Trusted Location Attribute for Authentication Conditions

Document created by RSA Information Design and Development on Oct 7, 2016Last modified by RSA Information Design and Development on Sep 15, 2017
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You can use the Trusted Location attribute in access policies to determine authentication requirements based on whether users are authenticating from a predefined trusted location.

A trusted location is a specific address or a set of latitude/longitude coordinates with a radius of up to 1000 miles or kilometers, irrespective of national borders. You define a list of trusted locations in RSA SecurID Access. During authentication, RSA SecurID Access compares the user's location to all locations in this list and takes the appropriate action depending on whether a match is found. Users who authenticate from a location that is not trusted can be denied access to an application, or required to perform step-up authentication at higher assurance levels.

Use the Trusted Location attribute for users who are outside your corporate network. Use the IP Address attribute for users who are inside the corporate network.

Depending on browser configurations, your users might be prompted by the browser to allow location collection each time they complete authentication. To prevent these browser prompts, see Configure Browsers to Trust the Cloud Authentication Service.

Trusted Location Attribute Example

For example, suppose the Trusted Locations list for your deployment contains the following locations:

  • London Office (radius 30 kilometers)
  • San Francisco Office (radius 20 miles)

The access policy contains the following conditions:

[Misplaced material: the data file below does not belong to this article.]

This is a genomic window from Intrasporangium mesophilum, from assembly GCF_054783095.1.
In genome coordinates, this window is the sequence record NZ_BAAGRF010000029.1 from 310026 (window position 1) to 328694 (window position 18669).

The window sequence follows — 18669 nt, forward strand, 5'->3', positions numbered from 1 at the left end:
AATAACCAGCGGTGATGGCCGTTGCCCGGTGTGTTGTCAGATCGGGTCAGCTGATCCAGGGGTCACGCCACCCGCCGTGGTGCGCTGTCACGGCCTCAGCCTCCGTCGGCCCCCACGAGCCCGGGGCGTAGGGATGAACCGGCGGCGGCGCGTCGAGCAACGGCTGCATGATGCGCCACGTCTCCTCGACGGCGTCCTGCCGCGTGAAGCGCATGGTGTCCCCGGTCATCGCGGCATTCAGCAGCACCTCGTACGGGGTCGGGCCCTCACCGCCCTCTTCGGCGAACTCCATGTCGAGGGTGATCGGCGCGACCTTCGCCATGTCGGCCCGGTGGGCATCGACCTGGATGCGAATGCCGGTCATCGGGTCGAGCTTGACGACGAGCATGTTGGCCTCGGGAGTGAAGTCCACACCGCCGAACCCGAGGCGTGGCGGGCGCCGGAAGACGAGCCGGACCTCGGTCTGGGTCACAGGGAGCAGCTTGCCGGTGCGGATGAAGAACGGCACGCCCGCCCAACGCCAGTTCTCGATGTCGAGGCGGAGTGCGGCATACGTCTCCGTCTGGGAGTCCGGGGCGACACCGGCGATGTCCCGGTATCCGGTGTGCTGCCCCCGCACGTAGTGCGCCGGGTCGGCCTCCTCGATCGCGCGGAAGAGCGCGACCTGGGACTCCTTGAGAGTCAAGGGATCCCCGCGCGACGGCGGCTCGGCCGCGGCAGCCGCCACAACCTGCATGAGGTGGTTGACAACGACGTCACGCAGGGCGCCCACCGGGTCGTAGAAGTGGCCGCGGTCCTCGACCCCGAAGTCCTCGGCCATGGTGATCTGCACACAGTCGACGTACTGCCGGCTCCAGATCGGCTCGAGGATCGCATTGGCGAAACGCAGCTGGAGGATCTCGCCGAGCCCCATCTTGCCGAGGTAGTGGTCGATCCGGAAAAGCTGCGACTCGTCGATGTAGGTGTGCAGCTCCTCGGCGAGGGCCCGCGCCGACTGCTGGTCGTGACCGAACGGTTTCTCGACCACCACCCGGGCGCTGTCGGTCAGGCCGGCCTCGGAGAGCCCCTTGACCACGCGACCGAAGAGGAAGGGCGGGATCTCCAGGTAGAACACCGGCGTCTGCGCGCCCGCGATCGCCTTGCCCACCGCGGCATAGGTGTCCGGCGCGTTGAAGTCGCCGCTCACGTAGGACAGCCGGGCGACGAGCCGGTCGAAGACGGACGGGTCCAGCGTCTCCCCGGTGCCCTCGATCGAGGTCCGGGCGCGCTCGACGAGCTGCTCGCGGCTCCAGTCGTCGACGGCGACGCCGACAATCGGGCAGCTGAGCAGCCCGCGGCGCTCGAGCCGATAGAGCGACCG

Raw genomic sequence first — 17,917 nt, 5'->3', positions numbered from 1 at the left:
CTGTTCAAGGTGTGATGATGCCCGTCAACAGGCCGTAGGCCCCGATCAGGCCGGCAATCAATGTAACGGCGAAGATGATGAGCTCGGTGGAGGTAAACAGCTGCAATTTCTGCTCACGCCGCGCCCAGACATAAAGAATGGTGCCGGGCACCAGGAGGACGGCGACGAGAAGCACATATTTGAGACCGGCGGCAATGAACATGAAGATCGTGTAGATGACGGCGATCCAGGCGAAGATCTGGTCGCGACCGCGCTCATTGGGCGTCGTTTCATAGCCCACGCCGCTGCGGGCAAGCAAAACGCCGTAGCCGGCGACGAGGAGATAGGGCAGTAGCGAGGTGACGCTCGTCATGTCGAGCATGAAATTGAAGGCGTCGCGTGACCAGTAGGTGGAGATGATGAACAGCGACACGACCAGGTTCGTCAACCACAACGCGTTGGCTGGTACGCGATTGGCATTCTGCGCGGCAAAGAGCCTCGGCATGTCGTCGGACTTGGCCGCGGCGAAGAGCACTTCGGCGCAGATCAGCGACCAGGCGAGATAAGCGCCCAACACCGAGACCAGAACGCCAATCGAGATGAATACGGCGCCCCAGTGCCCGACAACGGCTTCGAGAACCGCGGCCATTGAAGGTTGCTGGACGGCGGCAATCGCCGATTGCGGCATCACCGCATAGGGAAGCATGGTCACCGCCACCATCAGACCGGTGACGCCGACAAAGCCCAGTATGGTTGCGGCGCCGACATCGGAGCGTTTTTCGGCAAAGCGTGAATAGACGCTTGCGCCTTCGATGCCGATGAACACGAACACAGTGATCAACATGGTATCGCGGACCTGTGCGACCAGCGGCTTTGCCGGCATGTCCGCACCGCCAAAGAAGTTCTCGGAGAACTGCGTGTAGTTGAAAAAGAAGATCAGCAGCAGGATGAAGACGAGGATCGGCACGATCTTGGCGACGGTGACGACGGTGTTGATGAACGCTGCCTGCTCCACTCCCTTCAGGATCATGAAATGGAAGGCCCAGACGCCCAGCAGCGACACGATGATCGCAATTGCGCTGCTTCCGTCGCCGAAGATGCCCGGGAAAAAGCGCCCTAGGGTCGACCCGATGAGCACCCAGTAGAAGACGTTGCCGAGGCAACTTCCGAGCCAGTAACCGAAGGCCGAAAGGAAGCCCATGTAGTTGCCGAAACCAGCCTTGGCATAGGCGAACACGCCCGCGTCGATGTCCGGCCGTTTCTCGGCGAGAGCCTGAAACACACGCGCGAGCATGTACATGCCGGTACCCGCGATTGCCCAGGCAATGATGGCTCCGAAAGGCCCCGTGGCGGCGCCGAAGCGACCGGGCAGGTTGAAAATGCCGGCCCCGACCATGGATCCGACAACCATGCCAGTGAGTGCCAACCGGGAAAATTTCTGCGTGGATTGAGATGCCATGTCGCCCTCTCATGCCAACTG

AttributeValueAction
Trusted LocationTrueAllow Access
Trusted LocationFalseAuthenticate High

If a user authenticates from a location that is 10 kilometers from the London Office, then the user is at a trusted location (Trusted Location = True) and the user can open the application without additional authentication. If a user authenticates from a location that is 25 miles from the San Francisco Office, then the user is not at a trusted location (Trusted Location = False) and the user must authenticate at the High assurance level.

Setting Up Trusted Locations

Setting up trusted locations involves these steps:

  1. Define a list of trusted locations on the Trusted Locations page at Policies > Trusted Locations. See Add a Trusted Location.
  2. Add conditions to your access policies to include Trusted Location attributes. See Add an Access Policy.

How Location is Collected for the Country and Trusted Location Attributes

When you use the country or trusted location attribute in a policy that is associated with an application or authentication client, all users in your deployment are prompted for permission to share their location when they open the application. When users click an application icon, RSA SecurID Access evaluates the attributes to determine who is allowed to open the application and what, if any, further authentication is required.

If you use the Portal Multifactor Authentication Policy to protect the application portal, users are prompted for permission to share location when they sign in to the portal.

Note:  RSA SecurID Access uses HTML5 geolocation and can collect users' location only if the users' browsers allow access to external location resolution services.